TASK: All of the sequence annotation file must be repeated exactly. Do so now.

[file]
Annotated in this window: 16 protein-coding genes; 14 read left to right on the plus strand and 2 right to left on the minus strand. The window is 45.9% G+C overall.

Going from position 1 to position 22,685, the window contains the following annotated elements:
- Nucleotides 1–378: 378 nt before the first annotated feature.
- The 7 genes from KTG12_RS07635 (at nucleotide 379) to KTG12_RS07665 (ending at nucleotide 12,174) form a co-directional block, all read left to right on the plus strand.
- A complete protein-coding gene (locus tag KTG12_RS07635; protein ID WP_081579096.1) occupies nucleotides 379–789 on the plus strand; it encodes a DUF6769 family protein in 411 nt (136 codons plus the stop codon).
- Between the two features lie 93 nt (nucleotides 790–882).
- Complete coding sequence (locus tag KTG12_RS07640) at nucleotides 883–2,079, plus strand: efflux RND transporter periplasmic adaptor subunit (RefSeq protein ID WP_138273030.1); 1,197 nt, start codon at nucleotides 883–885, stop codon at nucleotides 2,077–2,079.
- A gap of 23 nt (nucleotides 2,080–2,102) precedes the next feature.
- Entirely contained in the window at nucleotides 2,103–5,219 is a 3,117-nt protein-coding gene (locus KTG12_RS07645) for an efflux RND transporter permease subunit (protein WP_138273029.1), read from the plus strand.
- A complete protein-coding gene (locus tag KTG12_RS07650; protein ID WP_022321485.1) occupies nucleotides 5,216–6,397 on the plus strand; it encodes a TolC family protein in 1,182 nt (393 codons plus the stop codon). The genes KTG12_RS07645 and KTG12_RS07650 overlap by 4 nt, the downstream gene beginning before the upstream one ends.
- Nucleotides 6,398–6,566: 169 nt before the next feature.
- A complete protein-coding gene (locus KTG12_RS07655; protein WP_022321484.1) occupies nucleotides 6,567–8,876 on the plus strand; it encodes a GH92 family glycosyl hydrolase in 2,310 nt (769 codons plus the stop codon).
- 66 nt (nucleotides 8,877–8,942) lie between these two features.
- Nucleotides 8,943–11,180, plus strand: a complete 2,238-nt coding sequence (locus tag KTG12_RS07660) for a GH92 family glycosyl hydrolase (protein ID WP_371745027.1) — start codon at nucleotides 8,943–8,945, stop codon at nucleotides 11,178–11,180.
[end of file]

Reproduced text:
Annotated in this window: 16 protein-coding genes; 14 read left to right on the plus strand and 2 right to left on the minus strand. The window is 45.9% G+C overall.

Going from position 1 to position 22,685, the window contains the following annotated elements:
- Nucleotides 1–378: 378 nt before the first annotated feature.
- The 7 genes from KTG12_RS07635 (at nucleotide 379) to KTG12_RS07665 (ending at nucleotide 12,174) form a co-directional block, all read left to right on the plus strand.
- A complete protein-coding gene (locus tag KTG12_RS07635; protein ID WP_081579096.1) occupies nucleotides 379–789 on the plus strand; it encodes a DUF6769 family protein in 411 nt (136 codons plus the stop codon).
- Between the two features lie 93 nt (nucleotides 790–882).
- Complete coding sequence (locus tag KTG12_RS07640) at nucleotides 883–2,079, plus strand: efflux RND transporter periplasmic adaptor subunit (RefSeq protein ID WP_138273030.1); 1,197 nt, start codon at nucleotides 883–885, stop codon at nucleotides 2,077–2,079.
- A gap of 23 nt (nucleotides 2,080–2,102) precedes the next feature.
- Entirely contained in the window at nucleotides 2,103–5,219 is a 3,117-nt protein-coding gene (locus KTG12_RS07645) for an efflux RND transporter permease subunit (protein WP_138273029.1), read from the plus strand.
- A complete protein-coding gene (locus tag KTG12_RS07650; protein ID WP_022321485.1) occupies nucleotides 5,216–6,397 on the plus strand; it encodes a TolC family protein in 1,182 nt (393 codons plus the stop codon). The genes KTG12_RS07645 and KTG12_RS07650 overlap by 4 nt, the downstream gene beginning before the upstream one ends.
- Nucleotides 6,398–6,566: 169 nt before the next feature.
- A complete protein-coding gene (locus KTG12_RS07655; protein WP_022321484.1) occupies nucleotides 6,567–8,876 on the plus strand; it encodes a GH92 family glycosyl hydrolase in 2,310 nt (769 codons plus the stop codon).
- 66 nt (nucleotides 8,877–8,942) lie between these two features.
- Nucleotides 8,943–11,180, plus strand: a complete 2,238-nt coding sequence (locus tag KTG12_RS07660) for a GH92 family glycosyl hydrolase (protein ID WP_371745027.1) — start codon at nucleotides 8,943–8,945, stop codon at nucleotides 11,178–11,180.